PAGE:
Reading with Meaning: Teaching Comprehension in the Primary Grades

Reading with Meaning: Teaching Comprehension in the Primary Grades

Reading with Meaning: Teaching Comprehension in the Primary Grades

Reading with Meaning: Teaching Comprehension in the Primary Grades


If you have ever wondered how to teach comprehension strategies to primary-age children, read on.

First, imagine a primary-grade classroom where all the children are engaged and motivated; where the buzz of excited, emerging readers fills the air; where simultaneously words are sounded out and connections are made between the books of their choice and the experiences of their lives. Then, open these pages.

Welcome to Debbie Miller's real classroom where real students are learning to love to read, to write, and are together creating a collaborative and caring environment. In this book, Debbie focuses on how best to teach children strategies for comprehending text. She leads the reader through the course of a year showing how her students learn to become thoughtful, independent, and strategic readers. Through explicit instruction, modeling, classroom discussion, and, most important, by gradually releasing responsibility to her students, Debbie provides a model for creating a climate and culture of thinking and learning.

Here you will learn:

  • techniques for modeling thinking;
  • specific examples of modeled strategy lessons for inferring, asking questions, making connections, determining importance in text, creating mental images, and synthesizing information;
  • how to help children make their thinking visible through oral, written, artistic, and dramatic responses to literature;
  • how to successfully develop book clubs as a way for children to share their thinking.

Reading with Meaning shows you how to bring your imagined classroom to life. You will emerge with new tools for teaching comprehension strategies and a firm appreciation that a rigorous classroom can also be nurturing and joyful.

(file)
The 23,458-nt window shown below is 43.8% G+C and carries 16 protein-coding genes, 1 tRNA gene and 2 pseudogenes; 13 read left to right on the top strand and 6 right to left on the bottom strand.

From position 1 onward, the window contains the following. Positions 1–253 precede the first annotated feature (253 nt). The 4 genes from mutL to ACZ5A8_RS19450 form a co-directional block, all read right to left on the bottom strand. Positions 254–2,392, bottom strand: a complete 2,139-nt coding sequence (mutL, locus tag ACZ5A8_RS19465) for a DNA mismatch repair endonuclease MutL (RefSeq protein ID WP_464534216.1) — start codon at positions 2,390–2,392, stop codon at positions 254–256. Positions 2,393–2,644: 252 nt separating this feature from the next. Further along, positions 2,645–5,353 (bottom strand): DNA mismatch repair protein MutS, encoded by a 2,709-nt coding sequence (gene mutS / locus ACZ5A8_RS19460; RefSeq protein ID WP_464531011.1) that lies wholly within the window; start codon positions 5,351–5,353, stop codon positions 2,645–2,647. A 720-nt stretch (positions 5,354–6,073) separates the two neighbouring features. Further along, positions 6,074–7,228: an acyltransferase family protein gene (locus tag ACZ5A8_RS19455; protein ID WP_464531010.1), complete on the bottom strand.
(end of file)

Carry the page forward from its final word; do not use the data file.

There is a mystique about fine primary teachers. There is something transcendent about them—almost superhuman. As a young intermediate teacher, I regarded the fine primary teachers in my building with something like bewildered awe. There was magic in the air down their hallway: those teachers were teaching kids to read, and although I had studied reading theory, I still couldn't figure out how they could do it. What were they doing? What was their secret?

When I approached the primary teachers I most admired and asked them to describe how they taught kids to read, they were often unable to articulate just how all the pieces came together. [I'm not sure,] they would say. [I just know what to do. I follow the kids' lead.]

When I first met Debbie Miller, my awe grew tenfold. Colleagues had described the warmth of her classroom environment, the depth of her rapport with young children, the seamless way children managed their own behavior in her classroom, her unconditional respect for each child. I couldn't wait to meet another fantastic primary teacher from whom I could learn. But I discovered a profound difference between Debbie and the other fine primary teachers I had known. When I asked Debbie about her beliefs, her approaches, her teaching strategies, she was able to define and describe not just what she did with children, but why

Debbie began one of our early conversations by sharing a researchbased belief statement she had written to guide her practice. She laid out what was working as well as what was puzzling her about the children. She didn't pretend to have the answers, but she knew that through study of chil-

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